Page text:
How to React When #MeToo Invades Your Friend Group
A.V. Flox, author of the new book “Disrupting the Bystander: When #MeToo Happens Among Friends,” writes about the steps we should take when one of your friends harms another.
Five years before #MeToo hit Twitter, the blogger Cliff Jerrison coined one of the most important allegories about harm in social groups when he described a community as a house and someone with a pattern of harm as a structural danger within. Those who live in the house know about the danger and have developed methods to get around it, but those who visit aren’t always told about it or taught the workaround, and as a result, some of them get hurt.
After learning that someone with a history of harm was regularly invited to parties, Jerrison posted about the situation on his blog. He was surprised when, despite not mentioning names, he received numerous emails from community members who knew exactly who he was talking about.
“I think there were some people in the community who were intentionally protecting him,” Jerrison wrote. “But there were more who were de facto protecting him by treating him like a missing stair. Like something you’re so used to working around, you never stop to ask, ‘What if we actually fixed this?’ Eventually you take it for granted that working around this guy is just a fact of life, and if he hurts someone, that’s the fault of whoever didn’t apply the workarounds correctly.”
In cases of extreme power imbalances or danger of retaliation to survivors, people are sometimes forced to rely on whisper networks and other measures of harm reduction for safety. But much more often, missing stairs remain an active danger in communities for years simply because of inaction.
You’ve probably heard it said that no one is responsible for harm except the person who caused the harm. I don’t disagree with that. But I also believe that we have a responsibility to be good friends, and that means calling on one another not to do harm in the first place, and to own the impact of our actions when these do cause harm.
We rely on authority figures and punishment in our society to address many aspects of harm, not realizing that the single most effective tool for creating change has been with us all along: friendship. Friendship has power. Of course it does—humans are social mammals.
“If [individuals’] primary social groups make them feel that they should not be violent, they won’t be,” Tage Rai concludes in a summary of several years of research on the use of violence to regulate social relationships among humans. “Only when violence in any relationship is seen as a violation of every relationship will it diminish.”
We must be brave. To bring the world we want into being, we must shape it with our own hands. We cannot simply wish it into being—we must live it into being.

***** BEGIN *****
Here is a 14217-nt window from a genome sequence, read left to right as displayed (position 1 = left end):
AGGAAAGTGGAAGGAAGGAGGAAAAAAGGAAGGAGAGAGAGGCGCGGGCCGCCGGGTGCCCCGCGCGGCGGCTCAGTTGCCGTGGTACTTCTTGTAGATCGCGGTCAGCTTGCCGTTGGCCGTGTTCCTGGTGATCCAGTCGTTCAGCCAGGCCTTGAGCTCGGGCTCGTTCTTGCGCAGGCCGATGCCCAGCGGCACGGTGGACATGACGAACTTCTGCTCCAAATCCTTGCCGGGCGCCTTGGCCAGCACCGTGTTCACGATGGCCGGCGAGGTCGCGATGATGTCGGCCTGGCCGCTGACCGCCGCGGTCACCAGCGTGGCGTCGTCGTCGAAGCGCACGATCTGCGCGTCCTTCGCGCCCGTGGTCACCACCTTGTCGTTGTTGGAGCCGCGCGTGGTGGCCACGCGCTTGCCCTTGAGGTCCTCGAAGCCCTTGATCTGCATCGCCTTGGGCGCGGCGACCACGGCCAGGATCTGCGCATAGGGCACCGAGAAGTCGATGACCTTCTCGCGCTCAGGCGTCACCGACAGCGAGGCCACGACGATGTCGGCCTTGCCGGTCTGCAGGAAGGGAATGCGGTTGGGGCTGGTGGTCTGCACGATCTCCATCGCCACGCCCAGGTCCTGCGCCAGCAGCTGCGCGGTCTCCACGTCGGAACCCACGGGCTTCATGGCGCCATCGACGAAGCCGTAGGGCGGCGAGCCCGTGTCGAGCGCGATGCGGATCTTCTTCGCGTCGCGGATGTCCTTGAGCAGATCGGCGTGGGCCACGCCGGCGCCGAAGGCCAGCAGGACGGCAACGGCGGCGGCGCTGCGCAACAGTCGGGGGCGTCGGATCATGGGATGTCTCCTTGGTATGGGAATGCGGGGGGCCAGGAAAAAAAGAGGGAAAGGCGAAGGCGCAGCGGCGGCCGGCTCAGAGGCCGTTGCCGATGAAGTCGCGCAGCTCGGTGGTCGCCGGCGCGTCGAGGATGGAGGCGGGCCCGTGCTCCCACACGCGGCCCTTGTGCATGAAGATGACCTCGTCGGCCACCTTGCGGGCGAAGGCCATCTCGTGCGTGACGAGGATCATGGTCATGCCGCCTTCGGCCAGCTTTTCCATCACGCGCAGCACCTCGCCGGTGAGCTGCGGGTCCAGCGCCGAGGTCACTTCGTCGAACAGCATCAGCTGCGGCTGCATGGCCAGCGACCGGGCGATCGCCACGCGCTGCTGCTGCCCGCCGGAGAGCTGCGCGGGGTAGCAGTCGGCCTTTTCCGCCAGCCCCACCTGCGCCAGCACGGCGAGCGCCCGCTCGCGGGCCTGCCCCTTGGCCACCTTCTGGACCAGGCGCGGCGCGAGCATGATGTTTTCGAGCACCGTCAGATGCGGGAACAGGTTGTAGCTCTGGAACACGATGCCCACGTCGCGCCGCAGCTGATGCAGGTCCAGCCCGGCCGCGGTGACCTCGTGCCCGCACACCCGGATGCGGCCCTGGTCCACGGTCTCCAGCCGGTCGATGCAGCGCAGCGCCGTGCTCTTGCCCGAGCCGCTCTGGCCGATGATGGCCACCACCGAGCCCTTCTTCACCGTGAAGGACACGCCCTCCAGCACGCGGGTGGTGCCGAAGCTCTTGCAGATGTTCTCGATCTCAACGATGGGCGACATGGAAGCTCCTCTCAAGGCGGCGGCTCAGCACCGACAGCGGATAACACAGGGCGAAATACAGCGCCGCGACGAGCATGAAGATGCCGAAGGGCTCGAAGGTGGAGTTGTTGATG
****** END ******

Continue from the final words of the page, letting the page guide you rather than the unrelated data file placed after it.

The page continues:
Someone we love will harm at some point. We must be ready. It’s our responsibility to help them see how their actions impact those they hurt, and recognize that their intentions don’t mitigate that impact. It’s our responsibility to call on them to be accountable, own the impact of their actions, offer repair, interrogate what drives the harmful behaviors, and begin the work to change.
Doing this will ask much of us. We will need courage to stand up to someone we love and tell them that their actions are not okay. We will need strength to provide a container for them as they grapple with the truth and the implications of their harm. We will need perseverance to stand firm even as they lash out in their fear and shame. We will need fortitude to protect others in our communities from harm as our friends make their journeys to change. We will need patience as they walk their paths, and slip and rise and slip again. Most of all, we’ll need to keep the faith.
I’ve had to make space from people I cared about because they had harmed and they refused to take responsibility or do the work to ensure they wouldn’t harm again. It’s heartbreaking. Sometimes our friends break our hearts.
I didn’t cancel them. I said, “I love you and always will, but this isn’t okay. We can’t hang like everything’s fine until you own your harm and commit to doing the work to evaluate your choices and grow. I’ll be prioritizing the people impacted by your actions and do for them what harm reduction I can. I don’t do this to punish you or in retaliation, though it may feel that way and I’m sorry for that.”
It’s one of the harder things I’ve had to do. But people aren’t stagnant. Time brings change and that change can bring growth. I’ve seen friends reconsider their choices, own the impact of their actions, and begin the work to change.
I believe in us.
I don’t think any of us are born being effective bystanders and agents of transformation. It’s something we learn. The path is not linear—we circle back to lessons over and over, each time learning new things about ourselves and about each other, being transformed with each step.
It will change us. It’s impossible to stand long before a survivor as they process what they’ve lived, and not get brave about the experiences in our own lives that have hurt us. Likewise, it’s impossible to see someone recognize the harm they’ve done without growing the spine to confront our own harms.
Trauma ripples, you see. But so does courage.
A.V. Flox’s Disrupting the Bystander: When #MeToo Happens Among Friends is available here.